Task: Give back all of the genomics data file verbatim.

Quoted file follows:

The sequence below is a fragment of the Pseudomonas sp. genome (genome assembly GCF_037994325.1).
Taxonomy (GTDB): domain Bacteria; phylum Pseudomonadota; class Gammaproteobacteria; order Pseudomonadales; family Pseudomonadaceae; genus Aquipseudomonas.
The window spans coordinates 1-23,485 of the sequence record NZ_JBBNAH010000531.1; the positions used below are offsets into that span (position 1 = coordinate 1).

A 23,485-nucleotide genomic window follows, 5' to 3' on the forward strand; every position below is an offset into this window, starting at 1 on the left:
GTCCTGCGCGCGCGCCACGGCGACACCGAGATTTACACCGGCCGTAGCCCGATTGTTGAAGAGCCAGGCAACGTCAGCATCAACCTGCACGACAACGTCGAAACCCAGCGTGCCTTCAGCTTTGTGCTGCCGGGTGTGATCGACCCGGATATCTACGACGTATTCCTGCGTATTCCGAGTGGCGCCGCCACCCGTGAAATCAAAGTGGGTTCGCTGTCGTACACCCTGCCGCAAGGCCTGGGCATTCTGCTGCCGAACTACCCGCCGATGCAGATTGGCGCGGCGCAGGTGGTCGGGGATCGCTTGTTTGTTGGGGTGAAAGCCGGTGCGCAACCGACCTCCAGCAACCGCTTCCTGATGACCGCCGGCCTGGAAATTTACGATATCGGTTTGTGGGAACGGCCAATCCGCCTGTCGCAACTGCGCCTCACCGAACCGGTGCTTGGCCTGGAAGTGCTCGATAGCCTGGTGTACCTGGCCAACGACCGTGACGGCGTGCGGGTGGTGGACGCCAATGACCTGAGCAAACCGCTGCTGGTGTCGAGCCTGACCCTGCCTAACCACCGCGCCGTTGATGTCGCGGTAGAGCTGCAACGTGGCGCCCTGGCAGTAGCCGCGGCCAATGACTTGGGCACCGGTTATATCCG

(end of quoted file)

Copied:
The sequence below is a fragment of the Pseudomonas sp. genome (genome assembly GCF_037994325.1).
Taxonomy (GTDB): domain Bacteria; phylum Pseudomonadota; class Gammaproteobacteria; order Pseudomonadales; family Pseudomonadaceae; genus Aquipseudomonas.
The window spans coordinates 1-23,485 of the sequence record NZ_JBBNAH010000531.1; the positions used below are offsets into that span (position 1 = coordinate 1).

A 23,485-nucleotide genomic window follows, 5' to 3' on the forward strand; every position below is an offset into this window, starting at 1 on the left:
GTCCTGCGCGCGCGCCACGGCGACACCGAGATTTACACCGGCCGTAGCCCGATTGTTGAAGAGCCAGGCAACGTCAGCATCAACCTGCACGACAACGTCGAAACCCAGCGTGCCTTCAGCTTTGTGCTGCCGGGTGTGATCGACCCGGATATCTACGACGTATTCCTGCGTATTCCGAGTGGCGCCGCCACCCGTGAAATCAAAGTGGGTTCGCTGTCGTACACCCTGCCGCAAGGCCTGGGCATTCTGCTGCCGAACTACCCGCCGATGCAGATTGGCGCGGCGCAGGTGGTCGGGGATCGCTTGTTTGTTGGGGTGAAAGCCGGTGCGCAACCGACCTCCAGCAACCGCTTCCTGATGACCGCCGGCCTGGAAATTTACGATATCGGTTTGTGGGAACGGCCAATCCGCCTGTCGCAACTGCGCCTCACCGAACCGGTGCTTGGCCTGGAAGTGCTCGATAGCCTGGTGTACCTGGCCAACGACCGTGACGGCGTGCGGGTGGTGGACGCCAATGACCTGAGCAAACCGCTGCTGGTGTCGAGCCTGACCCTGCCTAACCACCGCGCCGTTGATGTCGCGGTAGAGCTGCAACGTGGCGCCCTGGCAGTAGCCGCGGCCAATGACTTGGGCACCGGTTATATCCG